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Unusual Pharyngeal Pain Caused by Acute Coronary Syndrome: A Report of Three Cases

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ABSTRACT

Most patients complaining of pharyngeal pain have an upper respiratory tract infection or other local explanation for their pain. Here we show 3 rare cases of patients visiting our Otorhinolaryngology Department who had an initial symptom of pharyngeal pain caused by acute coronary syndrome (ACS). An electrocardiogram and a cardiac biomarker test are recommended to exclude ACS with atypical presentation in cases without pharyngolaryngeal findings comparable to pharyngeal pain.

No MeSH data available.


The electrocardiogram showed ST segment elevation in V1-V5.
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fig002: The electrocardiogram showed ST segment elevation in V1-V5.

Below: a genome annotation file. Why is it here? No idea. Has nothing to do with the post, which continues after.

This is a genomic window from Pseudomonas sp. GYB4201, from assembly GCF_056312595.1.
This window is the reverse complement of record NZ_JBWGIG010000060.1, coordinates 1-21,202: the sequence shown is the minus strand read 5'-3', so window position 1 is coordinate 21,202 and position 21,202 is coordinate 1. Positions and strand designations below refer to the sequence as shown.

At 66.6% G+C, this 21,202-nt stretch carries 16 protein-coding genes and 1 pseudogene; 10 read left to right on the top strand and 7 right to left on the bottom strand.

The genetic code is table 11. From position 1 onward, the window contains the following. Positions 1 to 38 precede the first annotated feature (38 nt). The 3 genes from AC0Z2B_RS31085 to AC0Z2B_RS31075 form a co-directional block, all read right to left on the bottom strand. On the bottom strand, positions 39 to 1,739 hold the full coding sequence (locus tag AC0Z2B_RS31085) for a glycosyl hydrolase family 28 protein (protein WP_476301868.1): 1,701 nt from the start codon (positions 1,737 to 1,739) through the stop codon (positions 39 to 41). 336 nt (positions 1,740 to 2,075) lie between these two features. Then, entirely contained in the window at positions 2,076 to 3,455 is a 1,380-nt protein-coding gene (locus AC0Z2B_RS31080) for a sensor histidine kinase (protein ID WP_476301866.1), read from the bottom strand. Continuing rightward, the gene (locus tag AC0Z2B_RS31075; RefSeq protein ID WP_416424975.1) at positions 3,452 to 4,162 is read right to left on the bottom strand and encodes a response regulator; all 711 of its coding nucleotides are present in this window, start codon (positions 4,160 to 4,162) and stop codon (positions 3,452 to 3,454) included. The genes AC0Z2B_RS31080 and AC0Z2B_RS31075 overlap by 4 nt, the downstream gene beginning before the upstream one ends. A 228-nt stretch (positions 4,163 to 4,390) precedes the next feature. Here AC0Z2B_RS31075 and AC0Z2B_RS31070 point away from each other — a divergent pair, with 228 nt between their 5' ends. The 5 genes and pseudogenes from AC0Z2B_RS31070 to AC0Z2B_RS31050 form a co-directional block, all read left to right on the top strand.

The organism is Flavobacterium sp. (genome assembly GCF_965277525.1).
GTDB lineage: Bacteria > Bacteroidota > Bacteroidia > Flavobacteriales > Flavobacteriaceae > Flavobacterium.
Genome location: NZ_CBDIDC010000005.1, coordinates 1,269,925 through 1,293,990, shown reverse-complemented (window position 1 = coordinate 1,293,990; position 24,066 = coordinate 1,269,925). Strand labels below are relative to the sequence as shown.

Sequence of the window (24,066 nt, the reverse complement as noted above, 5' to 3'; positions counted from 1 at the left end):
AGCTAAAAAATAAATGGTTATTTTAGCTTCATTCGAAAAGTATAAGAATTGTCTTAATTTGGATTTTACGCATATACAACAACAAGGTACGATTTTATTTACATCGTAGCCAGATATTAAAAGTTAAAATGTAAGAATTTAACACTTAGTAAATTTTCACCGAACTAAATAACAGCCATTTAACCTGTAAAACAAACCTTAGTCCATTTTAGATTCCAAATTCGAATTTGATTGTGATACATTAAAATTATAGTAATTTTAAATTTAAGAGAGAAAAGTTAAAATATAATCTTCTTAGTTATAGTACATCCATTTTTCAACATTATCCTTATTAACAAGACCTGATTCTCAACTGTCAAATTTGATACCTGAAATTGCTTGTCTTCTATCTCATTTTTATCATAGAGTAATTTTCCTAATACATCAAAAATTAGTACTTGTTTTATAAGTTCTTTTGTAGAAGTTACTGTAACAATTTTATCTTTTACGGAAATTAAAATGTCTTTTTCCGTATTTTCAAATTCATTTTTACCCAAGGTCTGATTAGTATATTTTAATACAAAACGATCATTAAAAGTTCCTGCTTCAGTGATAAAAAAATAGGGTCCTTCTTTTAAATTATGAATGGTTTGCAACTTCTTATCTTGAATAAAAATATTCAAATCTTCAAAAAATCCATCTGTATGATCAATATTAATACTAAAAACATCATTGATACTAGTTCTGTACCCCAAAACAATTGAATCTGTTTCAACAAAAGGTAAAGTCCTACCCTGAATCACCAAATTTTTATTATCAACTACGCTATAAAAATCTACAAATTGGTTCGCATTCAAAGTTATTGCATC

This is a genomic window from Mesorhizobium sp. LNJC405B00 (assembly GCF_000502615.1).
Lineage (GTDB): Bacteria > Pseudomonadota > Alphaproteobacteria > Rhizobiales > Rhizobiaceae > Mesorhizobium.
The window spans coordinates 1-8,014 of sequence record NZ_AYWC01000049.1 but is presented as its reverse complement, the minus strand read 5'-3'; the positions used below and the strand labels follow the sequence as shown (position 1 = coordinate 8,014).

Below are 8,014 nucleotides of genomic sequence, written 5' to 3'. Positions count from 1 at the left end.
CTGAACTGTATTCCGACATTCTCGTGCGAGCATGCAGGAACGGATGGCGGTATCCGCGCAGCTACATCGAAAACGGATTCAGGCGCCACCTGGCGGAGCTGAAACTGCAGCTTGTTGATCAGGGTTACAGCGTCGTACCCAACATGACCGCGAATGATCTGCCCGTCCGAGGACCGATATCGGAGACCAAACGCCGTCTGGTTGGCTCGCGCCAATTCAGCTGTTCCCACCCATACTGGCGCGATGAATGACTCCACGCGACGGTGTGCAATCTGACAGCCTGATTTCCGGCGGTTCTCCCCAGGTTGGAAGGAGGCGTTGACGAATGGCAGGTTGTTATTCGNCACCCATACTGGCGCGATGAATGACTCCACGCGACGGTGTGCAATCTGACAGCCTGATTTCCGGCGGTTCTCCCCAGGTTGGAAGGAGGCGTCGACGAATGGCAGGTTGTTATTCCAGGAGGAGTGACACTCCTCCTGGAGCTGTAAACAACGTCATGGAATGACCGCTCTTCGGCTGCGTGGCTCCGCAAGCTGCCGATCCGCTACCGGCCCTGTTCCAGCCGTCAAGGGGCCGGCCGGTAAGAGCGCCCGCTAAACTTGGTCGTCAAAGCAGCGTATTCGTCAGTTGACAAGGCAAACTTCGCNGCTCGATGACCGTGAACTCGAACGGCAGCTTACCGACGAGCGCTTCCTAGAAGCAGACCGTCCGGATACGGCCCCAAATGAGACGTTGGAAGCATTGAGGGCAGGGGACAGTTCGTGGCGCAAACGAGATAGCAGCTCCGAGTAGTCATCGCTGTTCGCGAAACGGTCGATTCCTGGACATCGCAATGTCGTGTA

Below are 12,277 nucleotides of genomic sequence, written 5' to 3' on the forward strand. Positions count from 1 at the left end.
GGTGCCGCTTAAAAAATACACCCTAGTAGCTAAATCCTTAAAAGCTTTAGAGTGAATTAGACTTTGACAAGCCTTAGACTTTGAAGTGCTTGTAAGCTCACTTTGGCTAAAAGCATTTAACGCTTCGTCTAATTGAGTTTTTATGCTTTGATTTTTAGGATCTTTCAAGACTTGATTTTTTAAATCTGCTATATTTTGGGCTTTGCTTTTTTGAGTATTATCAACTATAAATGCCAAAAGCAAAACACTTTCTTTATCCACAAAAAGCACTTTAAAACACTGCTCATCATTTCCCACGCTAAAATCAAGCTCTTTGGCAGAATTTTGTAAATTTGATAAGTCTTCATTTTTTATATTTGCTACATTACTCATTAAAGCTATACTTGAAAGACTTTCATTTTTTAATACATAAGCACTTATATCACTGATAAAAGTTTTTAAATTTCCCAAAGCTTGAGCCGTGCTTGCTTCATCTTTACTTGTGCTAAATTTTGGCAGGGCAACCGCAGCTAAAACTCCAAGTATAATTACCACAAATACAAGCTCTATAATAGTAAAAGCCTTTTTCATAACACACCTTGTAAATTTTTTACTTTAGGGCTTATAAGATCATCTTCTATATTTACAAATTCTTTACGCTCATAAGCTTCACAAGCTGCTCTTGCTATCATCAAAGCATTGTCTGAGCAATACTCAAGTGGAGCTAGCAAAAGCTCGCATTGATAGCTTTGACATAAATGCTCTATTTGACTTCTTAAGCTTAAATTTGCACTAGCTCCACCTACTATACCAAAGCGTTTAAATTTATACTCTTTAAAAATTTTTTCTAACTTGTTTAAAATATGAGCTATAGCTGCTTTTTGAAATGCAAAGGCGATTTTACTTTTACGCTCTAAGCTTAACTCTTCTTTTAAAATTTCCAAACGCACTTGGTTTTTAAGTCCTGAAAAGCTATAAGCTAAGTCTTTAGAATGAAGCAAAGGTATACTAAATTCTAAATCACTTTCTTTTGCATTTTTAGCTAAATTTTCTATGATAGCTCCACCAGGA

Mentions: A 72-year-old woman presented to the ENT department of our hospital with a 5-day history of sore throat. There were no other symptoms of an upper respiratory tract infection. She and her family had no cardiovascular disease history. She took no regular medication and had no allergies. She was a nonsmoker and did not consume alcohol. She had no other cardiac risk factors. On examination, she was 138 cm in height and 45 kg in weight with a body mass index of 23.6. She seemed not to be in distress. She only complained of a moderate sore throat, which she had never had before. She has no tenderness on her neck or swallowing pain. She denied chest pain, shortness of breath, or nausea. Her body temperature was 95 F. Her heart rate was 70 bpm, regular and her blood pressure was 122/64 mmHg. Her oxygen saturation was 98% on room air .She had an inflamed tonsil. On the laryngeal fiberscope test, she had no swelling or inflamed pharyngolarynx mucosa (Figure 1). She had no cervical lymphadenopathy. Her lungs were clear on auscultation and her heart sounds were dual with no murmur. The lab data showed that WBC was 10,700/µL (neutrophil=81.8%), CRP was under 0.03 and other data were normal. Because there was no symptom apart from a sore throat, we could not make an initial diagnosis. Nine hours after the initial examination, she said to a nurse that she had a severely stiff shoulder. Finally, she suffered from severe back pain and chest pain with nausea and cold sweats 16 hours after she came to our examination room. The symptoms strongly suggested acute myocardial infarction. An ECG and cardiac biomarker rapid check (troponin T and H-FABP) were ordered. The ECG showed ST-segment elevation in V1-V5 (Figure 2). Blood tests showed elevated cardiac enzymes. An echocardiography showed hypo kinesis of the anteroseptal wall. A diagnosis of AMI was made based on the elevated cardiac enzymes combined with the ECG changes and the echogram. Cardiac catheterization and angiography (CAG) were performed by a cardiologist. The CAG showed that the left anterior descending coronary artery was completely occluded and the right coronary artery and left circumflex coronary artery were 90% occluded (arrows head in Figure 3A). The left anterior descending coronary artery lesion was opened successfully with the placement of a drug-eluting stent (Figure 3B). Following this, the throat pain was improved.